It is easy to understand how and why many who view Fight Club
(Fincher, 1999) would argue that is in essence a critique of post
modern consumer culture within America or indeed the western world.
After all we are faced with Character(s) Jack (Edward Norton) who
seems to gain no cultural sustenance from the world in which he
inhabits. More over it seems to do him harm in the form of insomnia.
This coupled with his obsession with Ikea and material goods leads to
the creation of Tyler (Brad Pit). Whose apparent goal is the
destruction of the capitalist system? The film seems littered with
examples of anti consumer, anti capitalist motifs. The blowing up of
credit card companies, the vandalising of coffee shops etc etc. But,
is there more to the narrative of fight club? Its extreme use of
violence on one hand might seem to represent the desperate act of
those trapped deep within the void of consumer culture driven to
violence in a desperate bid to escape; to re claim some sense of
individualism. This view does however ignore many key issues regarding
Fight Club and gender. Especially those of masculinity and femininity,
and the positions they occupy within the film.
Primarily using the work of Laura Mulvey and Henry A. Giroux I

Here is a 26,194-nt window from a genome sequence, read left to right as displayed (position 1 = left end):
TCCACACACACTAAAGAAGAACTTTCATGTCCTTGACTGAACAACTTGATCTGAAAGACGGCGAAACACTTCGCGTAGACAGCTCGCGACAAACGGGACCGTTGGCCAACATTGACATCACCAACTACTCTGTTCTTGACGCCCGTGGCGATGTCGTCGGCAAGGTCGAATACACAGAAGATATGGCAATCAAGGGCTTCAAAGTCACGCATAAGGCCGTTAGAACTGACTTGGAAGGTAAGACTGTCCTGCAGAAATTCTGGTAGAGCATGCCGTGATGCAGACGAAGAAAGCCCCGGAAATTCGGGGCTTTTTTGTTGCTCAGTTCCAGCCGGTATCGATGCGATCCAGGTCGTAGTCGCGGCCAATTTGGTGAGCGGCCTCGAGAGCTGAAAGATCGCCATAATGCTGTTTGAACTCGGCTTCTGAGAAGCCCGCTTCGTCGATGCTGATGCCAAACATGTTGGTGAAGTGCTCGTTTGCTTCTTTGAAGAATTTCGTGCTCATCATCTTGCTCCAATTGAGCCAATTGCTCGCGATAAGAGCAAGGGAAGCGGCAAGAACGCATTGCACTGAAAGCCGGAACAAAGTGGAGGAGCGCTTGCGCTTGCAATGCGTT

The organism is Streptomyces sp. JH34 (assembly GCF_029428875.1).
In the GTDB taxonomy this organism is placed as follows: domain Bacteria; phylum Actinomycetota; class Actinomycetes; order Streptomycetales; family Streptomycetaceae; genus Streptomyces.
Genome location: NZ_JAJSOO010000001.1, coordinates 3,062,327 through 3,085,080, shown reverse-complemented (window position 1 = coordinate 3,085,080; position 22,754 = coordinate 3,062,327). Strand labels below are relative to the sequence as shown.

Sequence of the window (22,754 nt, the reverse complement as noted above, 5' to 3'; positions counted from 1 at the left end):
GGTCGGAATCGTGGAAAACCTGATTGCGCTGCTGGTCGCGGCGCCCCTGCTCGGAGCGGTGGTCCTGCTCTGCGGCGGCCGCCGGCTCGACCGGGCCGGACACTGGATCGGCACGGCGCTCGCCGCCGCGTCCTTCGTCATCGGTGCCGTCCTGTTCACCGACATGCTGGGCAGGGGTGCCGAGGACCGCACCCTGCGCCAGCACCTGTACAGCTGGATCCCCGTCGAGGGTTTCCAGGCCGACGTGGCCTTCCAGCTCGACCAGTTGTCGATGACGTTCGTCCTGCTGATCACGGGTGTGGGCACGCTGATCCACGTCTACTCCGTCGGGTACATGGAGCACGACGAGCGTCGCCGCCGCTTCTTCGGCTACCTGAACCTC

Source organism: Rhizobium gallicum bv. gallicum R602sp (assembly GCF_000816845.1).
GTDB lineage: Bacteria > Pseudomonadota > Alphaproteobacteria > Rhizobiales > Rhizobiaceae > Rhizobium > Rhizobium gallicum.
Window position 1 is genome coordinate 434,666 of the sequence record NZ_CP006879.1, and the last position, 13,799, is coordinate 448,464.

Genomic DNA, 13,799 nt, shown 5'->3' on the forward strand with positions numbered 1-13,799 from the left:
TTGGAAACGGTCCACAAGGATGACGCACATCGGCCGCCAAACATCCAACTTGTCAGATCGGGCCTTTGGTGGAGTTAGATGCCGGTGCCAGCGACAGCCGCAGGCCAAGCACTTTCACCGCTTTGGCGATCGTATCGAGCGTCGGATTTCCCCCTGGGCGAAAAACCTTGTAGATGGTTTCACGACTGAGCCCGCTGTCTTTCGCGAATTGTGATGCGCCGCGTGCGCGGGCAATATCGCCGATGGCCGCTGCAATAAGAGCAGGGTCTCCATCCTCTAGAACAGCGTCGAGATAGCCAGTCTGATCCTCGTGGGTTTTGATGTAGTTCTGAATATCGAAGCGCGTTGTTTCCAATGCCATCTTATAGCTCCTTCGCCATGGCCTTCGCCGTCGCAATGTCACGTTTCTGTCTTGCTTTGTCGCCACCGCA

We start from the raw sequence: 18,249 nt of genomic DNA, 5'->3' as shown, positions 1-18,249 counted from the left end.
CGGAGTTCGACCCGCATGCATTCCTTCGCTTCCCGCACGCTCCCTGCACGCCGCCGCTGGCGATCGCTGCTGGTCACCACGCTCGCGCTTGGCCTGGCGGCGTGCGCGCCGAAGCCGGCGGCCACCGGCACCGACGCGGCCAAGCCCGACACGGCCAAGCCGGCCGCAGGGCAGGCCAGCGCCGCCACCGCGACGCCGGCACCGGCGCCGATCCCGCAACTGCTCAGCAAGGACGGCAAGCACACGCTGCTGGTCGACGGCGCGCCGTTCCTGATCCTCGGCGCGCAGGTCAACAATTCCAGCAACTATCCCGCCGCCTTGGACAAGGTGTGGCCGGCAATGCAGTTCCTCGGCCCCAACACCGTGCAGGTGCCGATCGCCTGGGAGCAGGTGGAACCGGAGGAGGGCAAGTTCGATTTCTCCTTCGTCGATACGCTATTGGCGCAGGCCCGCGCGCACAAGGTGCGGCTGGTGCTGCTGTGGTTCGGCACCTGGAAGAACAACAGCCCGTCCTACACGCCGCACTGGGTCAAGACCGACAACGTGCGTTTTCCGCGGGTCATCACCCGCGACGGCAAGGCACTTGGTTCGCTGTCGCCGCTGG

believe that it is clear to see that the themes and issues which are
central to Fight Club are based primarily on gender. Additional to
this, the fragility of man and narratives surrounding masculine
supremacy are present throughout, and undermine any notions of
“Ostensibly, Fight Club Appears to be a critique of late capitalist
... middle of paper ...
...hic economy encourages male
violence against women. In short, male violence in this film appears
directly linked to fostering those ideological conditions that justify
abuse towards women by linking masculinity exclusively to expressions
of violence and defining male identity against everything that is
Cohen, S & Hark, I R. (ed’s). 1993 Screening The Male: Exploring
Masculinities In Hollywood Cinema. Routledge: London.
Giroux, H A. 2000. Private Satisfactions and Public Disorders: Fight
Club, Patriarchy and the Patriarchy and the Politics of Masculine
Violence. Dr. Henry A. Giroux Online Articles. henrygiroux.com.
Mulvey, M. 1989. Visual And Other Pleasures. Macmillan: Basingstoke.
Nelmes, J (ed) 2003. An Introduction To Film Studies (Third Edition)
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